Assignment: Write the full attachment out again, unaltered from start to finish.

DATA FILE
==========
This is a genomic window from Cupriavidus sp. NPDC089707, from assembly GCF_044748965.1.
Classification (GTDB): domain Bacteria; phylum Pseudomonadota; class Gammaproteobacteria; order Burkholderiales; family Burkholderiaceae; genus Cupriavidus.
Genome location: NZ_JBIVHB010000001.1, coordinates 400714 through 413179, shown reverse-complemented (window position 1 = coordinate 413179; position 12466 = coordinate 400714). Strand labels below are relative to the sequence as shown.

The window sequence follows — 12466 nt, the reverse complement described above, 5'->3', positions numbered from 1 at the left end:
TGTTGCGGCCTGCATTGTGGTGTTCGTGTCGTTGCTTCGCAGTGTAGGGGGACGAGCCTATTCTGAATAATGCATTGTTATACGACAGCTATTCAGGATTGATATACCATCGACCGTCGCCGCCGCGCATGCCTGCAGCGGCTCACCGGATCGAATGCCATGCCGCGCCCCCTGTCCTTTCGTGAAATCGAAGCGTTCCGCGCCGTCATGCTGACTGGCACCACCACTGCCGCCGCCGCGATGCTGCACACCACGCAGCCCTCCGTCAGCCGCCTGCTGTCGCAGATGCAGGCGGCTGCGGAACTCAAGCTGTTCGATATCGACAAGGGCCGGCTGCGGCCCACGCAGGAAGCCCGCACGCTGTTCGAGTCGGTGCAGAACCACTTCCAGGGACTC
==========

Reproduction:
This is a genomic window from Cupriavidus sp. NPDC089707, from assembly GCF_044748965.1.
Classification (GTDB): domain Bacteria; phylum Pseudomonadota; class Gammaproteobacteria; order Burkholderiales; family Burkholderiaceae; genus Cupriavidus.
Genome location: NZ_JBIVHB010000001.1, coordinates 400714 through 413179, shown reverse-complemented (window position 1 = coordinate 413179; position 12466 = coordinate 400714). Strand labels below are relative to the sequence as shown.

The window sequence follows — 12466 nt, the reverse complement described above, 5'->3', positions numbered from 1 at the left end:
TGTTGCGGCCTGCATTGTGGTGTTCGTGTCGTTGCTTCGCAGTGTAGGGGGACGAGCCTATTCTGAATAATGCATTGTTATACGACAGCTATTCAGGATTGATATACCATCGACCGTCGCCGCCGCGCATGCCTGCAGCGGCTCACCGGATCGAATGCCATGCCGCGCCCCCTGTCCTTTCGTGAAATCGAAGCGTTCCGCGCCGTCATGCTGACTGGCACCACCACTGCCGCCGCCGCGATGCTGCACACCACGCAGCCCTCCGTCAGCCGCCTGCTGTCGCAGATGCAGGCGGCTGCGGAACTCAAGCTGTTCGATATCGACAAGGGCCGGCTGCGGCCCACGCAGGAAGCCCGCACGCTGTTCGAGTCGGTGCAGAACCACTTCCAGGGACTC